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Anne Of Avonlea Lucy Maud Montgomery

The Prince Comes Back to the Enchanted Palace

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"Anne says Paul is a genius," said Mrs. Sloane.

"He may be. You never know what to expect of them Americans," said Mrs. Andrews. Mrs. Andrews' only acquaintance with the word "genius" was derived from the colloquial fashion of calling any eccentric individual "a queer genius." She probably thought, with Mary Joe, that it meant a person with something wrong in his upper story.

Back in the schoolroom Anne was sitting alone at her desk, as she had sat on the first day of school two years before, her face leaning on her hand, her dewy eyes looking wistfully out of the window to the Lake of Shining Waters. Her heart was so wrung over the parting with her pupils that for a moment college had lost all its charm. She still felt the clasp of Annetta Bell's arms about her neck and heard the childish wail, "I'll never love any teacher as much as you, Miss Shirley, never, never."

For two years she had worked earnestly and faithfully, making many mistakes and learning from them. She had had her reward. She had taught her scholars something, but she felt that they had taught her much more. . .lessons of tenderness, self-control, innocent wisdom, lore of childish hearts. Perhaps she had not succeeded in "inspiring" any wonderful ambitions in her pupils, but she had taught them, more by her own sweet personality than by all her careful precepts, that it was good and necessary in the years that were before them to live their lives finely and graciously, holding fast to truth and courtesy and kindness, keeping aloof from all that savored of falsehood and meanness and vulgarity. They were, perhaps, all unconscious of having learned such lessons; but they would remember and practice them long after they had forgotten the capital of Afghanistan and the dates of the Wars of the Roses.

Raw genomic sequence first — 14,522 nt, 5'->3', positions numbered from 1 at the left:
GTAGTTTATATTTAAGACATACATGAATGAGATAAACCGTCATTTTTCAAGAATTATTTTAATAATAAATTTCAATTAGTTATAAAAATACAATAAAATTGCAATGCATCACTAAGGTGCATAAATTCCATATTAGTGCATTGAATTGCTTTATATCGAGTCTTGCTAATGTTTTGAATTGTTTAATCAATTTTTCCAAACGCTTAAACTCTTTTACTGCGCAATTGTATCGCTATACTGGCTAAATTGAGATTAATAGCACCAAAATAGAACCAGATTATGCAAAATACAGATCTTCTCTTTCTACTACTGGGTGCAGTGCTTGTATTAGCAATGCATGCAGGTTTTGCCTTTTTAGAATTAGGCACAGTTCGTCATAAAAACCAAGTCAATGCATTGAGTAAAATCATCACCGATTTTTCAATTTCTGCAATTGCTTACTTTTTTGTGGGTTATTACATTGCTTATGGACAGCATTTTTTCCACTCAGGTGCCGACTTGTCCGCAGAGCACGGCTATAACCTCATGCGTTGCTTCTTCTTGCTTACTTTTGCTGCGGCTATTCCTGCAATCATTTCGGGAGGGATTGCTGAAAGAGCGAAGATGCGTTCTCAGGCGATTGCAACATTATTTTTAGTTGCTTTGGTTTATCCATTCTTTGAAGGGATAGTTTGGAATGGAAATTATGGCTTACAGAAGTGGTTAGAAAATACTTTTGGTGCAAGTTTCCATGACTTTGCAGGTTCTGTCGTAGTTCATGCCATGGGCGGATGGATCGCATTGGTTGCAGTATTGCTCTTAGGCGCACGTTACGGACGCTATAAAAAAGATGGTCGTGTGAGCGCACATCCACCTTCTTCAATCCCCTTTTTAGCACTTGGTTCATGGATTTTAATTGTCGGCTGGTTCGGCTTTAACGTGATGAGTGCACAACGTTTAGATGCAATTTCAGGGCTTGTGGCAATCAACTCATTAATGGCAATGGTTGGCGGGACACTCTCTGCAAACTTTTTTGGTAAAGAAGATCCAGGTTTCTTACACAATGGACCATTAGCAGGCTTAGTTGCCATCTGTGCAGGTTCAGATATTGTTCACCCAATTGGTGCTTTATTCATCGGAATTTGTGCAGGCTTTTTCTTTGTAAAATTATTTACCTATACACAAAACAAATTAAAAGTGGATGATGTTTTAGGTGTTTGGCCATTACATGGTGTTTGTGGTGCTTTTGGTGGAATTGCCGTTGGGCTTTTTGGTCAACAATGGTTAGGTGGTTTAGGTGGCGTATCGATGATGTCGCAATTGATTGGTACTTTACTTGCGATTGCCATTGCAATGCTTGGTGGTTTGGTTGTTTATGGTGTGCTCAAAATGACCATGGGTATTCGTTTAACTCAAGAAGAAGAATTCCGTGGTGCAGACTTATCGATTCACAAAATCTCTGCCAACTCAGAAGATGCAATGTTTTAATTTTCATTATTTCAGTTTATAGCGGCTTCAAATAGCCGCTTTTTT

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"Another chapter in my life is closed," said Anne aloud, as she locked her desk. She really felt very sad over it; but the romance in the idea of that "closed chapter" did comfort her a little.

Anne spent a fortnight at Echo Lodge early in her vacation and everybody concerned had a good time.

She took Miss Lavendar on a shopping expedition to town and persuaded her to buy a new organdy dress; then came the excitement of cutting and making it together, while the happy Charlotta the Fourth basted and swept up clippings. Miss Lavendar had complained that she could not feel much interest in anything, but the sparkle came back to her eyes over her pretty dress.

"What a foolish, frivolous person I must be," she sighed. "I'm wholesomely ashamed to think that a new dress. . . even it is a forget-me-not organdy. . .should exhilarate me so, when a good conscience and an extra contribution to Foreign Missions couldn't do it."

Midway in her visit Anne went home to Green Gables for a day to mend the twins' stockings and settle up Davy's accumulated store of questions. In the evening she went down to the shore road to see Paul Irving. As she passed by the low, square window of the Irving sitting room she caught a glimpse of Paul on somebody's lap; but the next moment he came flying through the hall.

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Anne Of Avonlea
Lucy Maud Montgomery

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